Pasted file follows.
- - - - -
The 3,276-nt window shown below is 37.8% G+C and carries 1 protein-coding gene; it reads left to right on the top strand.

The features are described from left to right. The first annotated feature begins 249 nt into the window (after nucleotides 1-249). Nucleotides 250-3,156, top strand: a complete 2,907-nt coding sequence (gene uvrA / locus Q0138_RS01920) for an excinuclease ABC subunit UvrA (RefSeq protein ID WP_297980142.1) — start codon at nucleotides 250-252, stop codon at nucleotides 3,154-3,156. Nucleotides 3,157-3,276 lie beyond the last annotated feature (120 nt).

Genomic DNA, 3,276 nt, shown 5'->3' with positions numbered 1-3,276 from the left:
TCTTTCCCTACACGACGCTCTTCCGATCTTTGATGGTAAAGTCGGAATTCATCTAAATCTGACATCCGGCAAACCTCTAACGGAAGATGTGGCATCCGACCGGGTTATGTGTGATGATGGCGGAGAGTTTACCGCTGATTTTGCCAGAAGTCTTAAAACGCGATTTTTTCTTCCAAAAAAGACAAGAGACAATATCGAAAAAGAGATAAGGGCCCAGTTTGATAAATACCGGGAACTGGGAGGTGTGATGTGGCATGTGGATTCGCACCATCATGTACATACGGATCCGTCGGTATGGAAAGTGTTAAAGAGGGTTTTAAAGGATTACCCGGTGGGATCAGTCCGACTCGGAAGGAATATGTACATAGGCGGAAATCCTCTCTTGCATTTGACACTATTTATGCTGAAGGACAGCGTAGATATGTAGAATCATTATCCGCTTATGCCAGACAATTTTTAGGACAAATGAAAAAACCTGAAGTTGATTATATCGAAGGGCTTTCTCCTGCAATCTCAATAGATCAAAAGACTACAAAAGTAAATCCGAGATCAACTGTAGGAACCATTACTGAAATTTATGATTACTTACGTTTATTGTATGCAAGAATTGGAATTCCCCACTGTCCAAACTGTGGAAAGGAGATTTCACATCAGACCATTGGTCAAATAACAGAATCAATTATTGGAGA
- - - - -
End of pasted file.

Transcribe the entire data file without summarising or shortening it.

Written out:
The 3,276-nt window shown below is 37.8% G+C and carries 1 protein-coding gene; it reads left to right on the top strand.

The features are described from left to right. The first annotated feature begins 249 nt into the window (after nucleotides 1-249). Nucleotides 250-3,156, top strand: a complete 2,907-nt coding sequence (gene uvrA / locus Q0138_RS01920) for an excinuclease ABC subunit UvrA (RefSeq protein ID WP_297980142.1) — start codon at nucleotides 250-252, stop codon at nucleotides 3,154-3,156. Nucleotides 3,157-3,276 lie beyond the last annotated feature (120 nt).

Genomic DNA, 3,276 nt, shown 5'->3' with positions numbered 1-3,276 from the left:
TCTTTCCCTACACGACGCTCTTCCGATCTTTGATGGTAAAGTCGGAATTCATCTAAATCTGACATCCGGCAAACCTCTAACGGAAGATGTGGCATCCGACCGGGTTATGTGTGATGATGGCGGAGAGTTTACCGCTGATTTTGCCAGAAGTCTTAAAACGCGATTTTTTCTTCCAAAAAAGACAAGAGACAATATCGAAAAAGAGATAAGGGCCCAGTTTGATAAATACCGGGAACTGGGAGGTGTGATGTGGCATGTGGATTCGCACCATCATGTACATACGGATCCGTCGGTATGGAAAGTGTTAAAGAGGGTTTTAAAGGATTACCCGGTGGGATCAGTCCGACTCGGAAGGAATATGTACATAGGCGGAAATCCTCTCTTGCATTTGACACTATTTATGCTGAAGGACAGCGTAGATATGTAGAATCATTATCCGCTTATGCCAGACAATTTTTAGGACAAATGAAAAAACCTGAAGTTGATTATATCGAAGGGCTTTCTCCTGCAATCTCAATAGATCAAAAGACTACAAAAGTAAATCCGAGATCAACTGTAGGAACCATTACTGAAATTTATGATTACTTACGTTTATTGTATGCAAGAATTGGAATTCCCCACTGTCCAAACTGTGGAAAGGAGATTTCACATCAGACCATTGGTCAAATAACAGAATCAATTATTGGAGA